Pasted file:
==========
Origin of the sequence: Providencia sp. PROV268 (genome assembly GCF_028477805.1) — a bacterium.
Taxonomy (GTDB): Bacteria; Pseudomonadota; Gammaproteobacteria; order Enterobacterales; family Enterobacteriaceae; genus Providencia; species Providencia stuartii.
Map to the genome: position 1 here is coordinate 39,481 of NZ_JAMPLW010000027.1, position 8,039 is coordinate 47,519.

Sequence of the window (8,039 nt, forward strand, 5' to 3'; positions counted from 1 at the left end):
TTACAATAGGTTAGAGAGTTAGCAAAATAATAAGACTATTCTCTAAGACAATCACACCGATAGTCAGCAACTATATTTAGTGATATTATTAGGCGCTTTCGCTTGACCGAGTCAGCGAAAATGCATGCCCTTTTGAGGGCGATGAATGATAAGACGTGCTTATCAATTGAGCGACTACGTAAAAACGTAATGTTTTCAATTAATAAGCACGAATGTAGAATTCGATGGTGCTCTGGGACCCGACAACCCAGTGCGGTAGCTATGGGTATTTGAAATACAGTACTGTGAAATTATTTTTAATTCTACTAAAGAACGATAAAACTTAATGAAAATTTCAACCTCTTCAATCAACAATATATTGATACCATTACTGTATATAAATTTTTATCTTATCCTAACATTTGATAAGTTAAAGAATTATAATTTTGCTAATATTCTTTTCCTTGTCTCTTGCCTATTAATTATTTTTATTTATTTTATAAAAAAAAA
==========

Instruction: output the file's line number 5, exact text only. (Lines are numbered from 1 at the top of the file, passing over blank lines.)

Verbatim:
TTACAATAGGTTAGAGAGTTAGCAAAATAATAAGACTATTCTCTAAGACAATCACACCGATAGTCAGCAACTATATTTAGTGATATTATTAGGCGCTTTCGCTTGACCGAGTCAGCGAAAATGCATGCCCTTTTGAGGGCGATGAATGATAAGACGTGCTTATCAATTGAGCGACTACGTAAAAACGTAATGTTTTCAATTAATAAGCACGAATGTAGAATTCGATGGTGCTCTGGGACCCGACAACCCAGTGCGGTAGCTATGGGTATTTGAAATACAGTACTGTGAAATTATTTTTAATTCTACTAAAGAACGATAAAACTTAATGAAAATTTCAACCTCTTCAATCAACAATATATTGATACCATTACTGTATATAAATTTTTATCTTATCCTAACATTTGATAAGTTAAAGAATTATAATTTTGCTAATATTCTTTTCCTTGTCTCTTGCCTATTAATTATTTTTATTTATTTTATAAAAAAAAA